Let me know when that tide's coming in won't you

Let me know when that tide's coming in won't you

Friday 22 January 2021

Redesmere Lake, Siddington

These pictures were all taken just after the new year, when we were still allowed out and prior to the latest lockdown. 

Redesmere lake, just a short drive from home, is where I have spent a lot of time over the last 18 months or so. Since taking on the monthly Wetland Bird Survey (WeBS) count here for the BTO I have found myself gravitating to it more and more. It is a large lake, about half a mile in length and is surrounded by woodland. This attracts some good birds all year round, with winter thrushes, Siskin and Redpoll, while in the summer I have had Spotted Flycatchers as the stars of the show.

The water itself also brings in some great wildfowl and geese. Last year I found 3 Greenland White fronted Geese and on the 1st of January this year I found 25 Whooper Swans on it. Add to this, Smew, Great White Egret and Red Crested Pochard, it has really turned out to be a surprising bit of water. I feel it is rather under-watched, so I am trying to visit more, as I am sure lots comes and goes unnoticed.

Here are a few of my sightings in early January.

Male Chaffinch in very poor light.

Female Chaffinch

Goldcrest with that rather sad looking downturned moustache.

These little guys do not stop still for a second, but fascinating to watch.

Greylag Geese on the march in the snow.

One of four Lesser Redpoll. These small birds don't hang about either.

Quite a few Redwings around, now down to the leaf litter having devoured all the berries.

I'd never really noticed how elegant they are from behind. A stunning winter thrush.

Friday 15 January 2021

The Cold Snap Continues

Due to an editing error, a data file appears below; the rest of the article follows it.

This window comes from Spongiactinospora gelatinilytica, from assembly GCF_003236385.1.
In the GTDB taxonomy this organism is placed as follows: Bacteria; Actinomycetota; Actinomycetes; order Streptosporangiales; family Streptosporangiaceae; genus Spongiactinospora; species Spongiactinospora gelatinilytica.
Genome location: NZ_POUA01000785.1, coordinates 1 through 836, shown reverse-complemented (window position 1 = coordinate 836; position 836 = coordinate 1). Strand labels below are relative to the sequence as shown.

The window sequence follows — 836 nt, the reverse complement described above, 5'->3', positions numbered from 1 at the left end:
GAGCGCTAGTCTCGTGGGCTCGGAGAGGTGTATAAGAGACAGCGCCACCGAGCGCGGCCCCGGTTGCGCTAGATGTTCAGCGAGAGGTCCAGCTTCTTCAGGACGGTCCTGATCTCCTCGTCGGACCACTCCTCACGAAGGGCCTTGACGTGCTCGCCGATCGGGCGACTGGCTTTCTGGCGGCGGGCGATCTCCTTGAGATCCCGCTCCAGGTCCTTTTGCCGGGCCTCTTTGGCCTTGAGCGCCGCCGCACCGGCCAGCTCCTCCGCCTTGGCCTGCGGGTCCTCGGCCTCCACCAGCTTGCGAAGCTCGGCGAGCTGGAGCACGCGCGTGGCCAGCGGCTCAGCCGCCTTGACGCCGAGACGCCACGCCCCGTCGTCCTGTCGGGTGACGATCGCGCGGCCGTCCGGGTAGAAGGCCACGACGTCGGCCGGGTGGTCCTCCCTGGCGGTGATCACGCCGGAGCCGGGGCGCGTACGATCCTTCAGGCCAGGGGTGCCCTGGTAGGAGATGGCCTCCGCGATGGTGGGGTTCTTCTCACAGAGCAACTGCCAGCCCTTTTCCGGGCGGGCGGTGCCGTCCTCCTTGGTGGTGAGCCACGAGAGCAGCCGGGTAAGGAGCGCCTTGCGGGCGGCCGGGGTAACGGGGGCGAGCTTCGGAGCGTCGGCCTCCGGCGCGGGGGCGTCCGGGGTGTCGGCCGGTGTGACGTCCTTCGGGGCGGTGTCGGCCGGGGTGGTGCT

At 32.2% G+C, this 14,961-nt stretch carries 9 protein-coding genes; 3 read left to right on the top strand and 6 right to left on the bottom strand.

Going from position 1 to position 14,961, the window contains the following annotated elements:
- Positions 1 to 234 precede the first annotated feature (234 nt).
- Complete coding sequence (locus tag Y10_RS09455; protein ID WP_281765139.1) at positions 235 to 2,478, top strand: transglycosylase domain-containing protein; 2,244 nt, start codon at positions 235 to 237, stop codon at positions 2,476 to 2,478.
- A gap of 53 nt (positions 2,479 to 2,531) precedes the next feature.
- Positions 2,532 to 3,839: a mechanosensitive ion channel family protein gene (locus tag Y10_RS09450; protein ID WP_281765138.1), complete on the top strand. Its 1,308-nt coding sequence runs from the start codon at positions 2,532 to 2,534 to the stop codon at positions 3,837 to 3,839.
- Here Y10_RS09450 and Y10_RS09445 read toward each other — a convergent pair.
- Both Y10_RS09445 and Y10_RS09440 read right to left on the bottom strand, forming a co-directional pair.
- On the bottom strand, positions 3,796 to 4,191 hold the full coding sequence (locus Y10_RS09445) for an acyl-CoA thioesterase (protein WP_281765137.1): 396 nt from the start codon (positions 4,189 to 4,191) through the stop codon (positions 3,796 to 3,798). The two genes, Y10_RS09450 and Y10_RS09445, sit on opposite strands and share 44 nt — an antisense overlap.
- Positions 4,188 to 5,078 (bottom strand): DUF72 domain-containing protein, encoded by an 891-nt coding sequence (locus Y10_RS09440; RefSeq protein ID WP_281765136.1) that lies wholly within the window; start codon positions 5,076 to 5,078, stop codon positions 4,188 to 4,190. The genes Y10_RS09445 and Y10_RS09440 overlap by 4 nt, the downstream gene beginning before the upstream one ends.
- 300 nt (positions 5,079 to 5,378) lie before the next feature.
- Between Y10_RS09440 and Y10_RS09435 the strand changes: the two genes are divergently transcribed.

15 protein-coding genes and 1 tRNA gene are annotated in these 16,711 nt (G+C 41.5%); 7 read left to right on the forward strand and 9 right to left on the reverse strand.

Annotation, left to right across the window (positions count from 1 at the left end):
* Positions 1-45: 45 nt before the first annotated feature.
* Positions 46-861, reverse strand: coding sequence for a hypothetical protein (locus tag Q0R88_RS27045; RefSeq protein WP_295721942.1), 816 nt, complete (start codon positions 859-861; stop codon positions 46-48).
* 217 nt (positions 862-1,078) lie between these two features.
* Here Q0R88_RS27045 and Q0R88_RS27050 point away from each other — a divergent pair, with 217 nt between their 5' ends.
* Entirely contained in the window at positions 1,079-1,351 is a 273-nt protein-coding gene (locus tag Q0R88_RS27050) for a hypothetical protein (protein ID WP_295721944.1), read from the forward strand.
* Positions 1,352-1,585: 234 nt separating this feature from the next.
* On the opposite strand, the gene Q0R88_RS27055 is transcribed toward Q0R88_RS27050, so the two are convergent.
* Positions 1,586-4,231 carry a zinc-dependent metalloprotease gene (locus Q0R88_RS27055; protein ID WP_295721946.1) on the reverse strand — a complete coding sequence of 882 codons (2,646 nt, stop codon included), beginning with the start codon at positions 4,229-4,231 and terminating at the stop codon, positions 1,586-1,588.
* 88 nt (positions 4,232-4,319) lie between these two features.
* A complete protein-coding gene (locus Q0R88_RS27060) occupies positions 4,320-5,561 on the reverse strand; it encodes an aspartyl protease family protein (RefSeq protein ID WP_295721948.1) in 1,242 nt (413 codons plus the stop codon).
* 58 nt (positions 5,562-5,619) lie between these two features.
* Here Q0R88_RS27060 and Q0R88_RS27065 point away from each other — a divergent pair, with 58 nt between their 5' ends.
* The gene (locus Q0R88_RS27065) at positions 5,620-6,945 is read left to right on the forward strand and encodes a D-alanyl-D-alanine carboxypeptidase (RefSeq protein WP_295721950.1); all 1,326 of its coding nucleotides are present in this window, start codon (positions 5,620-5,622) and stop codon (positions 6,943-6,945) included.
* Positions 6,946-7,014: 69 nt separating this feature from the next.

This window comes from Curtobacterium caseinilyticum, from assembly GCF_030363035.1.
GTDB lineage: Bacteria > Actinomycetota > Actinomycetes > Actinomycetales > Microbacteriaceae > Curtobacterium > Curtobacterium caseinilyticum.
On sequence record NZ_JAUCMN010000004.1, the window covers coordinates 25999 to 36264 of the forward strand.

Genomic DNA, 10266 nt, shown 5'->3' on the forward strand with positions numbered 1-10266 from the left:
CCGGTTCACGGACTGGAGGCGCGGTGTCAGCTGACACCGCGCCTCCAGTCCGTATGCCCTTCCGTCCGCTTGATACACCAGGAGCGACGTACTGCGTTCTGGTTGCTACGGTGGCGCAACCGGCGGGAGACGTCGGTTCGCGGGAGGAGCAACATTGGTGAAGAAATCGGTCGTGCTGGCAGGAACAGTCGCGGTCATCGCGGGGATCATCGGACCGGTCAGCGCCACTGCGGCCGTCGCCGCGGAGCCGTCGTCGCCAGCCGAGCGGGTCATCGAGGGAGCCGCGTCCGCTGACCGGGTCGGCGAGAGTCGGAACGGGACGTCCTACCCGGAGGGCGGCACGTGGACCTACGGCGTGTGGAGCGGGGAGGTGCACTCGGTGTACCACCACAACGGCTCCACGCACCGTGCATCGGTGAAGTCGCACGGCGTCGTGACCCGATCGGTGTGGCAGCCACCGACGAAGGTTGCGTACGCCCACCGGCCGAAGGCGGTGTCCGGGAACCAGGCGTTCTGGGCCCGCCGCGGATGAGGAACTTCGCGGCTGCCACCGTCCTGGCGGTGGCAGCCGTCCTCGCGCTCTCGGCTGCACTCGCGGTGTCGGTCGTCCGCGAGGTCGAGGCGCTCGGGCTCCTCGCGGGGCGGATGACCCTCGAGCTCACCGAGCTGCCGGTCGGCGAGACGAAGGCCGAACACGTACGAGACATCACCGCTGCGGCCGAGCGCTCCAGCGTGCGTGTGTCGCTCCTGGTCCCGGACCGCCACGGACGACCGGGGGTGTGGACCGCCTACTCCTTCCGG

We seem to be stuck in this constant cold spell at the moment. I don't mind too much if it is cold and frosty, but cold and wet just won't do. Pre the latest lockdown I went out when there was still a little snow on the ground, but the skies were battleship grey. Not ideal for photography, but that's never stopped the need for a bird to feed. So off I went.

There was plenty of activity as usual, with good numbers of our more common species, but a lot of the others seemed to stay at a distance and the light didn't help me with them. I got myself tucked into a bush and they came quite close without even noticing me.

Blue Tit

Great Tit

A bit gloomy for this Nuthatch, but I always enjoy seeing them.

I was quite annoyed at the electricity cables that ran along the background of this Grey Heron, but I liked the light underneath the bird from the snow, so I thought I'd share it anyway.

Friday 8 January 2021

A Lovely Winters Day

Just after Christmas we had a nice amount of snowfall. By nice, I mean not enough to keep you indoors for days or the roads clogged up. It was just enough to enjoy a nice morning walk before it started to melt. So I was out early to see what birds it would bring out to play. I headed to Lapwing Lane pool, which has a really nice perimeter walk and a good variety of habitat, and then just down the road to Redesemere lake. First thing I noticed was how nicely the snow reflects light onto the underside of birds in flight. Buzzards and Geese looked very good in particular. 

Where the snow didn't reach, the frost took hold.

There was a lot of activity, as is always the case on a cold day. The birds seem to take more risks to find food. They will stay around longer as you walk by them rather than dash off at the first sign of a human form. This makes photographing them a little easier when utilised with fieldcraft.

Blue Tit

A Dunnock trying to find a patch where there is no snow.

Greylag geese were particularly busy on this morning, but looked fantastic with the snow reflecting.

The Kingfishers perch was well protected from the snow, and again, she was very active.

A Robin in snowy wintery conditions. One of those moments that looks like a classic Christmas Card.